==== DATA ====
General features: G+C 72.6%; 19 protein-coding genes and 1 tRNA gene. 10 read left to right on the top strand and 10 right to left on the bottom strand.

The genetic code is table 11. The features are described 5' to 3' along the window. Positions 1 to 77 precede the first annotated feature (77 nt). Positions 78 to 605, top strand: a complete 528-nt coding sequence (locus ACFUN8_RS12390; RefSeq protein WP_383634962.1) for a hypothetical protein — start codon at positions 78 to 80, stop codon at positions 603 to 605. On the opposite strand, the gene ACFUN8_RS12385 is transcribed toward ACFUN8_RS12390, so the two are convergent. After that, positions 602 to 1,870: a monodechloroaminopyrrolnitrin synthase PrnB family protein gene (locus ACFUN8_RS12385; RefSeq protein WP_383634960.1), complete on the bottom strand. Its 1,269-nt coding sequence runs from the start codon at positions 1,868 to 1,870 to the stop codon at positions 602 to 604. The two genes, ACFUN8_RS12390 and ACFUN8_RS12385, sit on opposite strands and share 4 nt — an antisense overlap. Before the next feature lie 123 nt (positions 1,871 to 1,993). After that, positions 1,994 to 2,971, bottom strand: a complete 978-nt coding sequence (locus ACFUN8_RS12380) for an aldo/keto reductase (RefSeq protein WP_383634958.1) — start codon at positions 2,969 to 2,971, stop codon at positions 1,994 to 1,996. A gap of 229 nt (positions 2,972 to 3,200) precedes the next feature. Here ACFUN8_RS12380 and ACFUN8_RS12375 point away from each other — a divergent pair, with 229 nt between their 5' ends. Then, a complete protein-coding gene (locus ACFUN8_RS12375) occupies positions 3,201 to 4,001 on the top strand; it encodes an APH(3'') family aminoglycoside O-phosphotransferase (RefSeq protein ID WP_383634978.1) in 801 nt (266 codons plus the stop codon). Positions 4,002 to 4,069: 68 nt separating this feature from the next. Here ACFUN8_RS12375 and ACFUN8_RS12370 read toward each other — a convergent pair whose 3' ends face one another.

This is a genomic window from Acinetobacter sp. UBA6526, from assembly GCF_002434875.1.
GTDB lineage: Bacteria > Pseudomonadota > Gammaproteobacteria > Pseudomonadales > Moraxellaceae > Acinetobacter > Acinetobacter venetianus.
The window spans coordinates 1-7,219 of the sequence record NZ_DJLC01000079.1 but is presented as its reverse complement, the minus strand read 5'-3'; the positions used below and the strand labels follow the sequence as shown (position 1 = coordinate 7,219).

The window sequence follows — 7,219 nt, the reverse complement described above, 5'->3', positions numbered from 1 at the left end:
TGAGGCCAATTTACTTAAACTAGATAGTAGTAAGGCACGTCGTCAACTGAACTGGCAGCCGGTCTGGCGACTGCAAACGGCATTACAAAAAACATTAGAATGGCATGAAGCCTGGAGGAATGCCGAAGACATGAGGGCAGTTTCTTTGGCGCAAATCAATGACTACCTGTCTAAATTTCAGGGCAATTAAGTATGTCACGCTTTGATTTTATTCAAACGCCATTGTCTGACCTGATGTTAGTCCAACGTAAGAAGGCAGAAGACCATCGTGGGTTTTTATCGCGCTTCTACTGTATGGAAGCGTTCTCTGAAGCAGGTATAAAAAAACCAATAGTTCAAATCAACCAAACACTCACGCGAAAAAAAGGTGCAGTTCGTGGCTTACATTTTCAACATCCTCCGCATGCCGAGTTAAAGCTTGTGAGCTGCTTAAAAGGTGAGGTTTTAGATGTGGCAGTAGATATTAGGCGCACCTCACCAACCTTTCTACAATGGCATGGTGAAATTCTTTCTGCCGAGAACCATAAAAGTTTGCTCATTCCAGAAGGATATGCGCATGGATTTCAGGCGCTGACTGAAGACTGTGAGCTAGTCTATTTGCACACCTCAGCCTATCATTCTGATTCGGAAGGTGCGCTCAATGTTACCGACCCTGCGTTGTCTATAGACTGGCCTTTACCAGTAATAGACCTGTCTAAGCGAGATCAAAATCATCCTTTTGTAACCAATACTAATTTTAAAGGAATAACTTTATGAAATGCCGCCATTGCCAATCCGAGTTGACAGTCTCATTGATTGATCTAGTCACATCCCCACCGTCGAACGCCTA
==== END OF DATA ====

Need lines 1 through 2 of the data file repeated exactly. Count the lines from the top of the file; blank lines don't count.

General features: G+C 72.6%; 19 protein-coding genes and 1 tRNA gene. 10 read left to right on the top strand and 10 right to left on the bottom strand.

The genetic code is table 11. The features are described 5' to 3' along the window. Positions 1 to 77 precede the first annotated feature (77 nt). Positions 78 to 605, top strand: a complete 528-nt coding sequence (locus ACFUN8_RS12390; RefSeq protein WP_383634962.1) for a hypothetical protein — start codon at positions 78 to 80, stop codon at positions 603 to 605. On the opposite strand, the gene ACFUN8_RS12385 is transcribed toward ACFUN8_RS12390, so the two are convergent. After that, positions 602 to 1,870: a monodechloroaminopyrrolnitrin synthase PrnB family protein gene (locus ACFUN8_RS12385; RefSeq protein WP_383634960.1), complete on the bottom strand. Its 1,269-nt coding sequence runs from the start codon at positions 1,868 to 1,870 to the stop codon at positions 602 to 604. The two genes, ACFUN8_RS12390 and ACFUN8_RS12385, sit on opposite strands and share 4 nt — an antisense overlap. Before the next feature lie 123 nt (positions 1,871 to 1,993). After that, positions 1,994 to 2,971, bottom strand: a complete 978-nt coding sequence (locus ACFUN8_RS12380) for an aldo/keto reductase (RefSeq protein WP_383634958.1) — start codon at positions 2,969 to 2,971, stop codon at positions 1,994 to 1,996. A gap of 229 nt (positions 2,972 to 3,200) precedes the next feature. Here ACFUN8_RS12380 and ACFUN8_RS12375 point away from each other — a divergent pair, with 229 nt between their 5' ends. Then, a complete protein-coding gene (locus ACFUN8_RS12375) occupies positions 3,201 to 4,001 on the top strand; it encodes an APH(3'') family aminoglycoside O-phosphotransferase (RefSeq protein ID WP_383634978.1) in 801 nt (266 codons plus the stop codon). Positions 4,002 to 4,069: 68 nt separating this feature from the next. Here ACFUN8_RS12375 and ACFUN8_RS12370 read toward each other — a convergent pair whose 3' ends face one another.